Announcer: Welcome to ReachMD.
This medical industry feature, titled “Challenges in Identifying, Assessing, & Monitoring Excessive Daytime Sleepiness in Obstructive Sleep Apnea” is provided in partnership with Jazz Pharmaceuticals, Inc. This program is intended for physicians.
Here’s Dr. Paul Doghramji, Senior Family Physician at Collegeville Family Practice and Medical Director of Health Services at Ursinus College.
Dr. Doghramji is a paid consultant for Jazz Pharmaceuticals, Inc.
Dr. Doghramji: Hi. I’m Dr. Paul Doghramji.
If a patient being treated for obstructive sleep apnea, or OSA, has continuing excessive sleepiness, it can be difficult for the patient to recognize and accurately report his or her symptoms. This makes it challenging for you to identify excessive sleepiness. Unfortunately, this happens in clinical practice.
Research indicates that patients don’t always report their excessive sleepiness as a symptom of OSA.
They may be sleepier than they realize, or hesitant to bring it up.
Recognizing excessive sleepiness requires direct input from patients, or from their spouse or partner about their personal experiences, which highlights the importance of discussing excessive sleepiness in OSA.
There are a number of reasons why.
Patients can adapt to their sleepiness, which means that some patients come to view their chronic sleepiness as normal.
Other patients use caffeine regularly, which tends to mask their sleepiness.
And some patients may deny the sleepiness they’re feeling and its effects on daily life.
Whatever the reason, when patients underreport symptoms, it can negatively affect their quality of life, not to mention pose potential risk to others.
For example, patients with excessive sleepiness may be at greater risk for motor vehicle accidents. In fact, patients with OSA incur a 2- to 3-fold increased risk for motor vehicle crashes compared with patients without OSA.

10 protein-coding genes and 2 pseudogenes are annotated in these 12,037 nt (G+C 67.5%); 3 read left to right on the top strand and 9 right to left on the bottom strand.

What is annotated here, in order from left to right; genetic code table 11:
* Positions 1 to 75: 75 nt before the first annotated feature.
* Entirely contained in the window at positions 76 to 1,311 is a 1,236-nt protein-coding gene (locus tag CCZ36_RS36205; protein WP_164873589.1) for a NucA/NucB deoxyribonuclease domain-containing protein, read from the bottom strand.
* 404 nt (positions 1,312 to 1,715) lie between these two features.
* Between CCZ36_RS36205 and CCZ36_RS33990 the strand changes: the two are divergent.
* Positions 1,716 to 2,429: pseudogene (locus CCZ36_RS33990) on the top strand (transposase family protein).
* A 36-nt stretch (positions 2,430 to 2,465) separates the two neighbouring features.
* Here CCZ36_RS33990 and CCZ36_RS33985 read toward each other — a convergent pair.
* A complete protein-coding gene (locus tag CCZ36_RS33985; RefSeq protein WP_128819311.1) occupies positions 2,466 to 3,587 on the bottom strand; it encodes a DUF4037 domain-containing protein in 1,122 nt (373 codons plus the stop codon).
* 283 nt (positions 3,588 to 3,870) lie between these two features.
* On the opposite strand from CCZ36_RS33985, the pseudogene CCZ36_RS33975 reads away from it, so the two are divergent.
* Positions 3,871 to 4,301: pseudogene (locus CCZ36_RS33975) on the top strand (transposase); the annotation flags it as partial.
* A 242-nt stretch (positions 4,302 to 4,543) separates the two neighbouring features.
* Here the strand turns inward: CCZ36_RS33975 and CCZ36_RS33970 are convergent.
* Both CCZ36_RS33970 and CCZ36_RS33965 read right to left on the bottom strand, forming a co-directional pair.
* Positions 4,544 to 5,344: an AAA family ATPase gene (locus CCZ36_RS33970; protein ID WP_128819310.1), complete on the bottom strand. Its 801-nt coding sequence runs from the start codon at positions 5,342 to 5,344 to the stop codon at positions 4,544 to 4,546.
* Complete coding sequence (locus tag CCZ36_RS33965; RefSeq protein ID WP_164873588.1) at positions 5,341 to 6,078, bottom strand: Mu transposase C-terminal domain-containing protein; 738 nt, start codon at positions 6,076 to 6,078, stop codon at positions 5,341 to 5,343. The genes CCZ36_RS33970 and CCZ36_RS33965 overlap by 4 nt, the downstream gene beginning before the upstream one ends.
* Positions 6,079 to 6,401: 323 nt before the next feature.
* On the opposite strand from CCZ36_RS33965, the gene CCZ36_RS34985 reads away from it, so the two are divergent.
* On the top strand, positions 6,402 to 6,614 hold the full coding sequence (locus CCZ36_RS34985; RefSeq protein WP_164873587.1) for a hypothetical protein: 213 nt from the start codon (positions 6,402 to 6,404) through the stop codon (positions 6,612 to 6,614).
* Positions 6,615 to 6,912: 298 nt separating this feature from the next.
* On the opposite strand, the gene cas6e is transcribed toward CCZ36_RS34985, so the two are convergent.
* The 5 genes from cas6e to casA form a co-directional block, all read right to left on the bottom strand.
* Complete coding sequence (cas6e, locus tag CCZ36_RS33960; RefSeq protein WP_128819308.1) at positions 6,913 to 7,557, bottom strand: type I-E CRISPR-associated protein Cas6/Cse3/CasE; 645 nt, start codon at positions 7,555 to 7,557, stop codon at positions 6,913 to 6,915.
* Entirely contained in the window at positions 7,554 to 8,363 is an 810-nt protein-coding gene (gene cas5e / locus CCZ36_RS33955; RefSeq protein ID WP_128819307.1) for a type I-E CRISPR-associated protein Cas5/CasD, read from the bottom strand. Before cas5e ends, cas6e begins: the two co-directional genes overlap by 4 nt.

Patients may not fully recognize the extent of their sleepiness. Therefore, the American Thoracic Society guidelines recommend routinely asking patients with OSA about their sleepiness and educating them about the risks associated with excessive sleepiness.
Patient-physician dialogue is particularly important as excessive sleepiness doesn’t necessarily correlate with other OSA symptoms and can persist even when an improvement occurs in the patient’s AHI.
The Epworth Sleepiness Scale—also known as the ESS— is often used to collect patient-reported information on the level of daytime sleepiness.
Essentially, the short questionnaire asks patients to rate their probability of falling asleep in different common daily situations.
The ESS is the most often used assessment and can be administered in the waiting room or exam room.
The key takeaway is this: under-recognition of excessive sleepiness in OSA is common, and excessive sleepiness may lead to adverse consequences. Therefore, it’s important for healthcare professionals to initiate the discussion about excessive sleepiness in OSA, rather than relying on patients to start the conversation.
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